Oscar Wilde famously defined a cynic as "a man who knows the price of everything and the value of nothing." When it comes to stock valuations, investors can be forgiven for fitting Wilde's definition of cynical. In the stock market, there are countless ways to attach a value to a stock, but -- to quote screenwriter William Goldman's mantra about Hollywood -- "nobody knows anything." It is a testimony to the elusive nature of stock valuations that so many people have come up with so many different ways to value a stock, the two most prominent categories being technical analysis and fundamental analysis, which we'll talk about in a bit. For the sake of offering a starting point, the value of a stock is what participants are willing to pay for it based on current conditions, the company's growth prospects and investor perceptions. Most importantly: a stock's value is in constant flux. Technical analysis involves using stock charts to track historical patterns of investing in an attempt to glean how a stock will perform going forward. The practitioners of technical analysis, called chartists, aren't overly concerned with a company's fundamentals in determining value. It's more about group psychology: They want to detect patterns of how market participants have behaved and apply it to stocks in the present. Conversely, fundamental analysis involves looking at a company's "fundamentals," such as earnings and revenue growth, market share, dividend payouts and business plans in an effort to determine a stock's intrinsic value. The majority of Wall Streeters use fundamental analyses in some form, even though how to evaluate fundamentals is an ever-evolving art form. One common way of analyzing a company's fundamentals to determine valuation is the price-to-earnings multiple. The price-to-earnings multiple, or P/E, compares a company's earnings with its share price. The P/E is determined by dividing a company's share price by the company's earnings per share. So, if a company's stock price is $100, at its quarterly earnings are $5 a share, it has a P/E multiple of 20. (To determine P/E, some investors use "trailing" earnings, which means earnings from previous quarters, while others use estimated earnings, or estimates for earnings in coming quarters.) But the right P/E isn't an absolute: In the old days, the standard of where a stock should sell was a P/E multiple of 10 to 15. In the bubble years, the average stock on the S&P 500 index traded with a P/E in the mid-20s. On the fliside, Wall Street is willing to embrace Netflix, the DVD-rental-by-mail company, with a 12-month trailing P/E of 83, because it is the leader in a high-octane growth sector. For companies that don't have earnings, such as promising tech firms, some analysts focus on additional valuation methods, such as price-to-sales ratio. Based on their analysis of choice, investors then decide whether a company's stock is undervalued or overvalued. Since nobody knows anything about how a stock will perform, even the best analysis is an educated guess. But that's part of the market's grand design: Enough educated guesses can result in a self-fulfilling prophecy, since investments in a company influence how that company performs.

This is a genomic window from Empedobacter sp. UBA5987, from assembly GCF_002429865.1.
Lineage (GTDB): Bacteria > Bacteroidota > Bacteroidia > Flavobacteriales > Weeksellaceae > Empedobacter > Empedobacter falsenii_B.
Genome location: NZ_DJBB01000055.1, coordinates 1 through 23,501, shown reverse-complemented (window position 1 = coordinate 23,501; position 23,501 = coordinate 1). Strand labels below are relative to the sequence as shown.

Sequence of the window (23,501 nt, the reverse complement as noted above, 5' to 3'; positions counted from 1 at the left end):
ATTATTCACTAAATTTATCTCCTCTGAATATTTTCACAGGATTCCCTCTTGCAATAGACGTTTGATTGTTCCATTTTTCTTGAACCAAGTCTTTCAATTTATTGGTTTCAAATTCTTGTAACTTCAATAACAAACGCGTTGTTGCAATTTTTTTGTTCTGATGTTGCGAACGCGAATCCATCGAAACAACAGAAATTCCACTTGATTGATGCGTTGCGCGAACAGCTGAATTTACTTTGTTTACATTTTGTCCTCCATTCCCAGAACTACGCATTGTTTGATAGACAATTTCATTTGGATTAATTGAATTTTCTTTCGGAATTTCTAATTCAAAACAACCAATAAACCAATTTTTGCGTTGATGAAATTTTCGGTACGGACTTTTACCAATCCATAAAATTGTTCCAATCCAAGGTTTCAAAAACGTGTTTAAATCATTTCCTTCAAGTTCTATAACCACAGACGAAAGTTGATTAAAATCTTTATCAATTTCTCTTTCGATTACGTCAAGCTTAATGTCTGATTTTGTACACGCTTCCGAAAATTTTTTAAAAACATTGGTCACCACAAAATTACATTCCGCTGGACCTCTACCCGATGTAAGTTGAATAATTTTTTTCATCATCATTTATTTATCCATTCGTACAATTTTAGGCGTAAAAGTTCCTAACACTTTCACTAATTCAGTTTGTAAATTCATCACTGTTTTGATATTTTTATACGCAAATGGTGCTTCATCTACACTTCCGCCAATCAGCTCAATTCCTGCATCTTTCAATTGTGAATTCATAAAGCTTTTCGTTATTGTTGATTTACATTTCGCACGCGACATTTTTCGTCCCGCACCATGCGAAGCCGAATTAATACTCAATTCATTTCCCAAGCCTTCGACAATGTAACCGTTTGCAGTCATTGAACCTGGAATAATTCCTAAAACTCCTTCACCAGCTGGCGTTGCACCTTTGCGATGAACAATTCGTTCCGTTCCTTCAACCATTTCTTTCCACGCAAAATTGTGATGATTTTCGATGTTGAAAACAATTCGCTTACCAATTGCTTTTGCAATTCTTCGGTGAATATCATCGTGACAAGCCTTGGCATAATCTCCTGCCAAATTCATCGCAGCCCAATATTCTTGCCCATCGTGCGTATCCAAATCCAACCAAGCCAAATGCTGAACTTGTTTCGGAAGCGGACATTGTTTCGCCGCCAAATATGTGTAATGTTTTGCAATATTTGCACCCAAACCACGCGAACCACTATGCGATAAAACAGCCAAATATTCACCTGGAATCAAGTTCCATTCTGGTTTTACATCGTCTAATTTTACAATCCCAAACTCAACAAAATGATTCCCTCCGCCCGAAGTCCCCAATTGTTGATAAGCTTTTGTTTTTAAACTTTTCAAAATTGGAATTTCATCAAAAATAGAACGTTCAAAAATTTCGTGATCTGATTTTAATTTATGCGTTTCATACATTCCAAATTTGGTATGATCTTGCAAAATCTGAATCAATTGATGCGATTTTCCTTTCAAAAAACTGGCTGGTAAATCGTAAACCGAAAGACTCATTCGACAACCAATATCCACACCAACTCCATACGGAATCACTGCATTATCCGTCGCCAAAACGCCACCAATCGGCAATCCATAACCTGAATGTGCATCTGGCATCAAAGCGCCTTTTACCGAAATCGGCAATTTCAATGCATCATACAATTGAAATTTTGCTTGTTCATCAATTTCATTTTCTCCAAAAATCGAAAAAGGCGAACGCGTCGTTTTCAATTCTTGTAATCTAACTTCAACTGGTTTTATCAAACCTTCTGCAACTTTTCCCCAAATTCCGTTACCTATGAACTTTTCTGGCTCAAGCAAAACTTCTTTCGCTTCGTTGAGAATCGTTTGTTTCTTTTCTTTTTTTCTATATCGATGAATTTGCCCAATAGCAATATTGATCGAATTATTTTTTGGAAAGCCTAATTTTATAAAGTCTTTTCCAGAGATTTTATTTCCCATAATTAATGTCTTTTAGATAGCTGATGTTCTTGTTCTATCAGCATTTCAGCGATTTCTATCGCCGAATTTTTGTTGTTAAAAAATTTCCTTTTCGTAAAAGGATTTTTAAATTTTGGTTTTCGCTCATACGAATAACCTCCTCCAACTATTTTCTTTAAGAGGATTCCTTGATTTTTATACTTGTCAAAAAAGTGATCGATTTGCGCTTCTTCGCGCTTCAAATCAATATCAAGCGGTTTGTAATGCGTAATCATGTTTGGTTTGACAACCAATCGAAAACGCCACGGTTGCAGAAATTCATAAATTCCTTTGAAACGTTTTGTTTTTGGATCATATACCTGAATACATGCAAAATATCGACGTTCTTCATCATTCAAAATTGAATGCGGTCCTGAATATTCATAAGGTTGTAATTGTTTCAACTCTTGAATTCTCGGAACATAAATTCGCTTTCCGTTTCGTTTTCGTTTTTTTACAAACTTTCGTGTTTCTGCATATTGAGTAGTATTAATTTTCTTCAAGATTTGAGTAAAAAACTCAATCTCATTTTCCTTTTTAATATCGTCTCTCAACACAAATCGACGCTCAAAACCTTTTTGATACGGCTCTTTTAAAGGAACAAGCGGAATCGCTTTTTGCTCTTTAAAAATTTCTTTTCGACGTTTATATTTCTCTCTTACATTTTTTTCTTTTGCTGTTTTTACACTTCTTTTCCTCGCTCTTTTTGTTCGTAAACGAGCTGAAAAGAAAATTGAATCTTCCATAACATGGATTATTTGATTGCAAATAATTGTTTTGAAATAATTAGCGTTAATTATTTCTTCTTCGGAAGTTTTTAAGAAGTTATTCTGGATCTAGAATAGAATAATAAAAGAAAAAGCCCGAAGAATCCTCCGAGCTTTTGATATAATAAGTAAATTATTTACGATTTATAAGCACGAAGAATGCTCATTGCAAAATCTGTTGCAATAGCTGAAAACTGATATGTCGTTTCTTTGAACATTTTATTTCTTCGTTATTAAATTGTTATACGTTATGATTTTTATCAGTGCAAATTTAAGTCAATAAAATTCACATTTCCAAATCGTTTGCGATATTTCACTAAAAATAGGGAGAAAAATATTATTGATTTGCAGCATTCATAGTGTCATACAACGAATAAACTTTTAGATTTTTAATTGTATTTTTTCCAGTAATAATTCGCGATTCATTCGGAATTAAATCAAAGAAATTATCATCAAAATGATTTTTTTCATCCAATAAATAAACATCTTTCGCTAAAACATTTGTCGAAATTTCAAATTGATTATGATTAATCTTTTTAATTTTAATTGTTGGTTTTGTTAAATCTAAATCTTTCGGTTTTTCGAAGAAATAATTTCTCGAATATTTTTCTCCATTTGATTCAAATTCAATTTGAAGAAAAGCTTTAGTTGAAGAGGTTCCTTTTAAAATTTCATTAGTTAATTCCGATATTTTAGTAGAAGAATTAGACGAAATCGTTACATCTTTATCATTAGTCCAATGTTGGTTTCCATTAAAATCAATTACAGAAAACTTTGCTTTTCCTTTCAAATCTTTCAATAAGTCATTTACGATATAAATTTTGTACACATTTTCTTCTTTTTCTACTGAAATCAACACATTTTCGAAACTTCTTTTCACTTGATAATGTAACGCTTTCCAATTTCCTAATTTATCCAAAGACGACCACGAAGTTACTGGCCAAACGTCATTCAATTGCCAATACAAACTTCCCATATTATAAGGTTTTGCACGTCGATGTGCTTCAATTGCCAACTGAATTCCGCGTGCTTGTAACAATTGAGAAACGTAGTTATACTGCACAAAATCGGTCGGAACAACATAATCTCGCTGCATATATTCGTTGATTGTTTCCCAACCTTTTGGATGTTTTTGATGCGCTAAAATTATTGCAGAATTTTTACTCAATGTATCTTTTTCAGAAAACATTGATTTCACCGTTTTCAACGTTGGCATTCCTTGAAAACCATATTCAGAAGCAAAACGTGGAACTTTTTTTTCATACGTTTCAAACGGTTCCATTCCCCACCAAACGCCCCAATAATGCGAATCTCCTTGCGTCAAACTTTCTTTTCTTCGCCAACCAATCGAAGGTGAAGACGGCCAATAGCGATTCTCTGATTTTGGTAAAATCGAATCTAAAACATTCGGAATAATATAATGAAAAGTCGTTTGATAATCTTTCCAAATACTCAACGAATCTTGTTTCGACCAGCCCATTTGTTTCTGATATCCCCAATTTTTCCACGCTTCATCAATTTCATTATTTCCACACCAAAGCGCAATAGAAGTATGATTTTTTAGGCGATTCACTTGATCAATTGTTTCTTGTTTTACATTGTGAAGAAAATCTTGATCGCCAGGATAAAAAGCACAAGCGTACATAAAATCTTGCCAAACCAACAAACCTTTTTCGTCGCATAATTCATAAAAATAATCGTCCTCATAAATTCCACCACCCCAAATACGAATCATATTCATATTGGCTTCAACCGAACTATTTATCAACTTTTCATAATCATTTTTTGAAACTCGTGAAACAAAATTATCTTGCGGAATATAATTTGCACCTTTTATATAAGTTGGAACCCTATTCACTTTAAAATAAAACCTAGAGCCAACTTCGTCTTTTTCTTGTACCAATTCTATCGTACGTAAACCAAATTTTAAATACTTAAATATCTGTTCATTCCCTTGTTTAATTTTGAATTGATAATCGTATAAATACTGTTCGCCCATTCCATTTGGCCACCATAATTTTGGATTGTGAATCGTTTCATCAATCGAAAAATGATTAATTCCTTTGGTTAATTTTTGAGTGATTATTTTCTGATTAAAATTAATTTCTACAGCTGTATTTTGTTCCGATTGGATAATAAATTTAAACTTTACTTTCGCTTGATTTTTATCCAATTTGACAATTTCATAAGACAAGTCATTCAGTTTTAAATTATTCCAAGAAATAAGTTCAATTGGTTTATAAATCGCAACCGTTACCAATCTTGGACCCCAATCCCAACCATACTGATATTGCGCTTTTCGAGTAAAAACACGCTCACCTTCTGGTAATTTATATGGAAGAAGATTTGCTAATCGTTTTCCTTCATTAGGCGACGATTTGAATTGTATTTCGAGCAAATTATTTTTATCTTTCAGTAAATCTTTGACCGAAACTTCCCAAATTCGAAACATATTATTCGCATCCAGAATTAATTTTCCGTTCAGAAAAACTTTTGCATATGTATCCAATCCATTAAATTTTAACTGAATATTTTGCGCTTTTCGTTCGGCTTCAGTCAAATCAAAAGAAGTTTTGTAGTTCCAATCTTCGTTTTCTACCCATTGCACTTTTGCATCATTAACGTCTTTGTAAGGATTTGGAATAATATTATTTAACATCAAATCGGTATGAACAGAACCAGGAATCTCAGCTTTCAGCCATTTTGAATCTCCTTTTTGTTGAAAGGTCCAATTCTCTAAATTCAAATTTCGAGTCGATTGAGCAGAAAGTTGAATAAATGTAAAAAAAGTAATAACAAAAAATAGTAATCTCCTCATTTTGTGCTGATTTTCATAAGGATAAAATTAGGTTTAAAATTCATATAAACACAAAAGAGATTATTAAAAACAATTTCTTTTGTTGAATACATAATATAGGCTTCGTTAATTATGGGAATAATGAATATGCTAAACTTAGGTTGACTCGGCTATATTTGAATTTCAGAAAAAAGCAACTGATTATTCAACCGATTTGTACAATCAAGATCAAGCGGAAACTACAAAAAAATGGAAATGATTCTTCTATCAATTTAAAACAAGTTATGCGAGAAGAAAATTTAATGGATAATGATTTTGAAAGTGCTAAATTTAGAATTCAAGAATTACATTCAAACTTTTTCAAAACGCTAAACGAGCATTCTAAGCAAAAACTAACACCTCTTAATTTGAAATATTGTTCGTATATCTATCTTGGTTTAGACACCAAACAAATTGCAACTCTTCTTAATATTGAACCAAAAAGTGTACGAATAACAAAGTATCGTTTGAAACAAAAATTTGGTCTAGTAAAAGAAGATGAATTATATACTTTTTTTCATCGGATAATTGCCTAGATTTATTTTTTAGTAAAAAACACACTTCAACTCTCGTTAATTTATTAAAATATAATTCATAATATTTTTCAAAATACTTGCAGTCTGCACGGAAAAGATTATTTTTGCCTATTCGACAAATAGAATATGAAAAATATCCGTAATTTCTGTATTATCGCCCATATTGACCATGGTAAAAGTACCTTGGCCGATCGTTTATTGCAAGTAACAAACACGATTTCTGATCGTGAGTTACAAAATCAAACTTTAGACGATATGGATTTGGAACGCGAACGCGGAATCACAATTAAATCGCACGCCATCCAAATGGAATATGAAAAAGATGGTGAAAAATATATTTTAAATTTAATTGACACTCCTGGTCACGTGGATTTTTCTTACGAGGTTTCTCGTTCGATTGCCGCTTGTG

The subject of valuations provides an endless debate on Wall Street. The following articles offer guidance on the slippery subject of valuations: The Perils of Low P/E Investing Navigating Book-Value Traps Q&A: Finding Value With Robert Olstein Sound Bites Those Who Heed Them Book These Values Explaining the Dividend Discount Model A Different Approach to Value When Price Is the Catalyst The Fed Model Impels, but Does Not Compel